It’s not the record-breaking numbers seen last year, but organizers of the Edmonton Heritage Festival say they are very pleased to have brushed aside concerns over road construction near Hawrelak Park and transportation concerns to bring in 345,000 people to this year’s event.
“We are really thrilled that so many people came out and were able to access the park quickly and easily,” the Edmonton Heritage Festival Association’s executive, Jim Gibbon, said in a news release issued after the festival wrapped up Monday night. “The weather on Sunday and Monday couldn’t have been better.
“Without volunteers and our amazing cultural communities this event couldn’t take place,” Gibbon added.
Watch below: The Edmonton Heritage Festival got underway at Hawrelak Park on Saturday and our Margeaux Maron was there.
The initial attendance estimate of 345,000 is not only less than last year’s record-setting 480,000 figure, but also less than Sunday’s attendance figures in 2017 alone.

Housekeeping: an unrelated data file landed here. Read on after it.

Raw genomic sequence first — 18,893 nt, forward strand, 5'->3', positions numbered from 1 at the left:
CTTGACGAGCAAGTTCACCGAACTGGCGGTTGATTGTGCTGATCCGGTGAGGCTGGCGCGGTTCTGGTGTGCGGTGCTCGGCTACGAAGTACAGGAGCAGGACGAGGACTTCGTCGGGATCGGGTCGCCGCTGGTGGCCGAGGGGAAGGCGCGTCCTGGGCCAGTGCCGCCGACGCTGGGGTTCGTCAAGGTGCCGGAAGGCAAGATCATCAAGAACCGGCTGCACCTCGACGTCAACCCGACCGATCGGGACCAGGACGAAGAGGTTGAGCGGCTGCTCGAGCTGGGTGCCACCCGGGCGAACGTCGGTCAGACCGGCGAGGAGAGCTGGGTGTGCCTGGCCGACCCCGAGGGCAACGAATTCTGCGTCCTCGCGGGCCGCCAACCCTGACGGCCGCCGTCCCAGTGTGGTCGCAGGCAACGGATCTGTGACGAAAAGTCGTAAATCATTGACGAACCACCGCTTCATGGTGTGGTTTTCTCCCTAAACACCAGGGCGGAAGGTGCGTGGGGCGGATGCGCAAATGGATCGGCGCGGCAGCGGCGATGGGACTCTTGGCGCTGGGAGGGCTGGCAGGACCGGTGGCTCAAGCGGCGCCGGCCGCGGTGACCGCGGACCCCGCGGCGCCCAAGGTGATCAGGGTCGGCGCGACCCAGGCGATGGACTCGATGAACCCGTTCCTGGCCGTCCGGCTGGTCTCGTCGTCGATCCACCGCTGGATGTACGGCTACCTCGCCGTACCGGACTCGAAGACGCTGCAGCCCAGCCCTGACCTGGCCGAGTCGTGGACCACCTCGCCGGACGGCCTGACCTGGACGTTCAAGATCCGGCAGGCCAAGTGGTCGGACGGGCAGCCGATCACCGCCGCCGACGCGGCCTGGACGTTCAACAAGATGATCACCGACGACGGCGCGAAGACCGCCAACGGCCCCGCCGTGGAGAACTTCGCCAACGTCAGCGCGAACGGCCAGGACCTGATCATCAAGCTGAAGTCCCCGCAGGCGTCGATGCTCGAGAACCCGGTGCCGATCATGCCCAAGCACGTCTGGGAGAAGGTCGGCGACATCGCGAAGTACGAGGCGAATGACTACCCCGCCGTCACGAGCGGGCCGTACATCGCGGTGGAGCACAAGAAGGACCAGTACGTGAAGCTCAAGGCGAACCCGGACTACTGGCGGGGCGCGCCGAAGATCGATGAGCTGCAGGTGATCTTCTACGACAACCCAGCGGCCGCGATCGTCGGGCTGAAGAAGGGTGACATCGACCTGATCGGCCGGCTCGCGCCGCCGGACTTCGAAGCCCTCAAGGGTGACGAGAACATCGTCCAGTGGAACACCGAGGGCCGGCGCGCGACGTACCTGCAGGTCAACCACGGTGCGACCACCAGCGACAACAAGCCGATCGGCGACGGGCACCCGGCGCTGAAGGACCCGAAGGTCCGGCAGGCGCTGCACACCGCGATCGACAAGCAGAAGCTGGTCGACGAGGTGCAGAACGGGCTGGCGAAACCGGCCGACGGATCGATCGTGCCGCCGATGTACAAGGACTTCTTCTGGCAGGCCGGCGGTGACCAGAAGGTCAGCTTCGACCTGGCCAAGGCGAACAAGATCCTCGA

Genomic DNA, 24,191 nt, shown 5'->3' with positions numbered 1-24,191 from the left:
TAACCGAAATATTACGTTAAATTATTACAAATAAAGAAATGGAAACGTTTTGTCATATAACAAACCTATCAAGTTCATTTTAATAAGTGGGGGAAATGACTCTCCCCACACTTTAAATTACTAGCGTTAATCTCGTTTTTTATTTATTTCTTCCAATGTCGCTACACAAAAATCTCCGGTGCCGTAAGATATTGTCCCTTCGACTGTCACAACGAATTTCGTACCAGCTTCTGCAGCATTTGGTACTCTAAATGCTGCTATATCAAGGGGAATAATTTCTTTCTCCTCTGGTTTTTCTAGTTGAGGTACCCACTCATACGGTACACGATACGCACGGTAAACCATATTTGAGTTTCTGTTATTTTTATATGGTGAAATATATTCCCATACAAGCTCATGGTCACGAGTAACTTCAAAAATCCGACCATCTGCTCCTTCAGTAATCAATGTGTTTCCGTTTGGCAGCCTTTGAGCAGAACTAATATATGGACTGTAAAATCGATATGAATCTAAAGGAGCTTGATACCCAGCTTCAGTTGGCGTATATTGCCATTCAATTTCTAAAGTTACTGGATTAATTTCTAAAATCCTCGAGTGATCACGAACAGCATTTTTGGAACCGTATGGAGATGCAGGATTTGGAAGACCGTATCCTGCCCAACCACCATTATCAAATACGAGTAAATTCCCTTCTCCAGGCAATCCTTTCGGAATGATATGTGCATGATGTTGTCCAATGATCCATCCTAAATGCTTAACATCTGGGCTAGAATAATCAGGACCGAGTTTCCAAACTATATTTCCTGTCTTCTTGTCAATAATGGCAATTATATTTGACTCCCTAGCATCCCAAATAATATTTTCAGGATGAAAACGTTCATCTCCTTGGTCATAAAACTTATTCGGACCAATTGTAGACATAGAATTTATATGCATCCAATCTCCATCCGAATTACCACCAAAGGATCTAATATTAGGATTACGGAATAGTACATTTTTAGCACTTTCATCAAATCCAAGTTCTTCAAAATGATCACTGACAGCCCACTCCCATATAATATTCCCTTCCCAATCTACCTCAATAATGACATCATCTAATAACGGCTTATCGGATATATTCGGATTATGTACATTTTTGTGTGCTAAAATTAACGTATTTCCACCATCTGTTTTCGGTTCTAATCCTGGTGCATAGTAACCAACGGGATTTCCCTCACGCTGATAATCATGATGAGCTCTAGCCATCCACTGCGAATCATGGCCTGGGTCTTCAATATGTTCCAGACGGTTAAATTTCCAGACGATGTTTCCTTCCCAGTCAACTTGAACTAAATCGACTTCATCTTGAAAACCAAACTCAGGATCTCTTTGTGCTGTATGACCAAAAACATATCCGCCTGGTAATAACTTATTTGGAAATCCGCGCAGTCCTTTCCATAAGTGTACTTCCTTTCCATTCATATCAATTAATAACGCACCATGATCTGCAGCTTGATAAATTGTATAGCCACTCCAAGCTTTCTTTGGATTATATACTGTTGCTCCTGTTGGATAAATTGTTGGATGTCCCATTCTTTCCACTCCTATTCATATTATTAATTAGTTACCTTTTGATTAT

The Sunday of the 2017 edition of the cultural celebration saw some significant wait times for festival attendees as buses struggled to get in and out of the site because of snarled traffic after 350,000 people showed up to Hawrelak Park in a single day.
Watch below: Record-breaking attendance at the Edmonton Heritage Festival resulted in buses coming to a standstill in 2017.
Ahead of this year’s event, festival organizers knew they could be faced with more transportation issues because of rehabilitation work being done on the Groat Road Bridge. They worked with Edmonton Transit Service officials to come up with a plan that included a dedicated bus lane in and out of Hawrelak Park.
Gibbon also thanked everyone who made getting in and out of the park easier by walking or biking to the event.
The Heritage Festival featured food and cultural performances from 100 different “countries and cultures” at 71 outdoor pavilions and 25 stages this year.
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